Ford tests light-based communications between humans and AVs

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In addition to its research program in the USA, Ford of Europe’s engineers have been testing whether colored lights displayed above the windshield could be a solution for bridging the ‘communication gap’ between autonomous vehicles (AVs) and humans.  

Hand gestures, head nods and thumbs-up signals all help to ensure drivers, pedestrians and cyclists know what each other is doing, but with no human driver present, self‑driving vehicles will need a method to communicate with those around them.

Ford has been testing one approach that uses lights to indicate what the vehicle is doing and what it will do next as part of research into a communication interface that will help AVs seamlessly integrate with other road users.

To ensure testing was as realistic and natural as possible, the company created the ‘Human Car Seat’ installed inside a Transit Connect van. Designed to look like an AV, with the driver hidden in the seat, observers could more effectively gauge responses to a roof-mounted light bar that flashed white, purple and turquoise to indicate when the van was driving, about to pull forwards, and giving way.

The latest testing, which complements research already carried out in the USA, was conducted together with Chemnitz University of Technology in Germany. Researchers expanded the tests to check the effectiveness of two other colors, in addition to white; a rooftop location, when the US tests had the lights placed on the top part of the windshield; and situations with further distance, showing the lights up to 1,640ft (500m) away.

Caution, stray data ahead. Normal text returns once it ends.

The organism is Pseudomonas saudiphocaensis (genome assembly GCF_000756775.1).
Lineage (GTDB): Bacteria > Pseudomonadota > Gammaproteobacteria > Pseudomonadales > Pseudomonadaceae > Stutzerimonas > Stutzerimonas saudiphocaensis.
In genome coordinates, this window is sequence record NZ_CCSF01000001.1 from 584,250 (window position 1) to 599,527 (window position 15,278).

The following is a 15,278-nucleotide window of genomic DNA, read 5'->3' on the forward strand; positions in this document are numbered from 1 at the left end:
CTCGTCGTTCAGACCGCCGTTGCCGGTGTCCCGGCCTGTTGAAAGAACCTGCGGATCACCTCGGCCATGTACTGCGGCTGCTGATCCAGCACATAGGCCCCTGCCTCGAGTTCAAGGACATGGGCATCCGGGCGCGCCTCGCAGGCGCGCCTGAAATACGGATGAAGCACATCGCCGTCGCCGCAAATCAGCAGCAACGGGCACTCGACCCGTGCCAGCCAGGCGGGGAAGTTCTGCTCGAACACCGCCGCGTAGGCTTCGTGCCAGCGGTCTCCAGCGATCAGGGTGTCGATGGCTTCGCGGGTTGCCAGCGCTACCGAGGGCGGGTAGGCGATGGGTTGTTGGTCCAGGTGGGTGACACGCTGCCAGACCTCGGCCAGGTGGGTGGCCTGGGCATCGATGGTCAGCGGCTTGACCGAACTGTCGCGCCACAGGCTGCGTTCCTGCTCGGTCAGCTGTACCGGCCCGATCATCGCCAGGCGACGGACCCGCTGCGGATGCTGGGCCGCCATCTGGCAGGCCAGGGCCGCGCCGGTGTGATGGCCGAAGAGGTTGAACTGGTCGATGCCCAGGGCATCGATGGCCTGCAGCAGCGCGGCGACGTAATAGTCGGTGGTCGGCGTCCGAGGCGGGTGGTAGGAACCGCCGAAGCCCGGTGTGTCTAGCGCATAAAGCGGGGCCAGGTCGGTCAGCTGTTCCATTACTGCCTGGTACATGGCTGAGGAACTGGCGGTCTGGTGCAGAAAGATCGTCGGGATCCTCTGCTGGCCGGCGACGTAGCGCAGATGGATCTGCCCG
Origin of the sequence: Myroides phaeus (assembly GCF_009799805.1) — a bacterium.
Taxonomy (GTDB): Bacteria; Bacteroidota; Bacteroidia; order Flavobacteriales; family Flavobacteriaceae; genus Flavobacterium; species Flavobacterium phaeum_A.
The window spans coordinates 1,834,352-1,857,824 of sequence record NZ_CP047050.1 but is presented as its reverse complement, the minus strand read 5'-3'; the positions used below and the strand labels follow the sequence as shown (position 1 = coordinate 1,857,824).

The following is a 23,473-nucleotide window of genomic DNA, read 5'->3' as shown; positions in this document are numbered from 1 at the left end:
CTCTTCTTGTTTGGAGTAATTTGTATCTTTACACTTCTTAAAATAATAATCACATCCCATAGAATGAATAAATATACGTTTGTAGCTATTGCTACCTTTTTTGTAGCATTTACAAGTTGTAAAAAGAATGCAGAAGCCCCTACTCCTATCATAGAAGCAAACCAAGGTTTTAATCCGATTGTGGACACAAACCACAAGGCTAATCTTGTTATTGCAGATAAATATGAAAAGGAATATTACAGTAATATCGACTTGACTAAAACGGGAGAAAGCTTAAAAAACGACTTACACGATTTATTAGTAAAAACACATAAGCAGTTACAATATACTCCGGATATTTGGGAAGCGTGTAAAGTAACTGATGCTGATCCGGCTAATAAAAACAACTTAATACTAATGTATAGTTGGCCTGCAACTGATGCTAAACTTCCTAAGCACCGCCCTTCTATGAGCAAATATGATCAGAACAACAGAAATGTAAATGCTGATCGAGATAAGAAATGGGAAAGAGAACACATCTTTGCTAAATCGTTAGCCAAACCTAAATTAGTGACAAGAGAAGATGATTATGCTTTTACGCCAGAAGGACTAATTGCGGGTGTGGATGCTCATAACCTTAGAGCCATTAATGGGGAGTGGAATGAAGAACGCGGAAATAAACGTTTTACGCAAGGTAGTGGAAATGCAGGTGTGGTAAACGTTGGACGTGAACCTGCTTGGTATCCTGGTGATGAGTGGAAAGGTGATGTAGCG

In separate tests conducted by Ford together with the automotive lighting and electronics specialist HELLA, researchers tested further locations for the lights, such as on the grille and headlamps, though no clear preference emerged.

The tests concluded that 60% of 173 people surveyed after encountering the Transit test vehicle thought it was an AV. Together with the observed reactions of a further 1,600 people, turquoise was the preferred color, as it was more noticeable than white and less easily confused with red than purple.
There was also a high level of acceptance and trust in the signals, providing a basis from which researchers can further develop the visual language. The company is collaborating with several industry organizations and is calling on other automotive and technology companies to help create the required standard for human/AV interaction.

“Fundamentally, people need to trust autonomous vehicles and developing one universal visual means of communication is a key to that,” explained Thorsten Warwel, Ford of Europe’s core lighting manager.

“Turning someone into a ‘Human Car Seat’ was one of those ideas when there was a bit of a pause, and then the realization that this was absolutely the best and most effective way of finding out what we needed to know.”

Dr Matthias Beggiato, from the Department of Psychology at TU Chemnitz, commented, “Making eye contact is important, but our study showed that first and foremost road users look to see what a vehicle is doing. The next step is to look at how we can ensure the light signals are made clearer and more intuitive.”

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Adam joined the company in 1994, and has been News Editor of TTT since 2009. In his other role as Circulation Manager, he helped create the original Traffic Technology International distribution list 23 years ago, and has been working on it ever since. Outside of work, he is a keen fisherman, runs a drumming band, and plays an ancient version of cricket.

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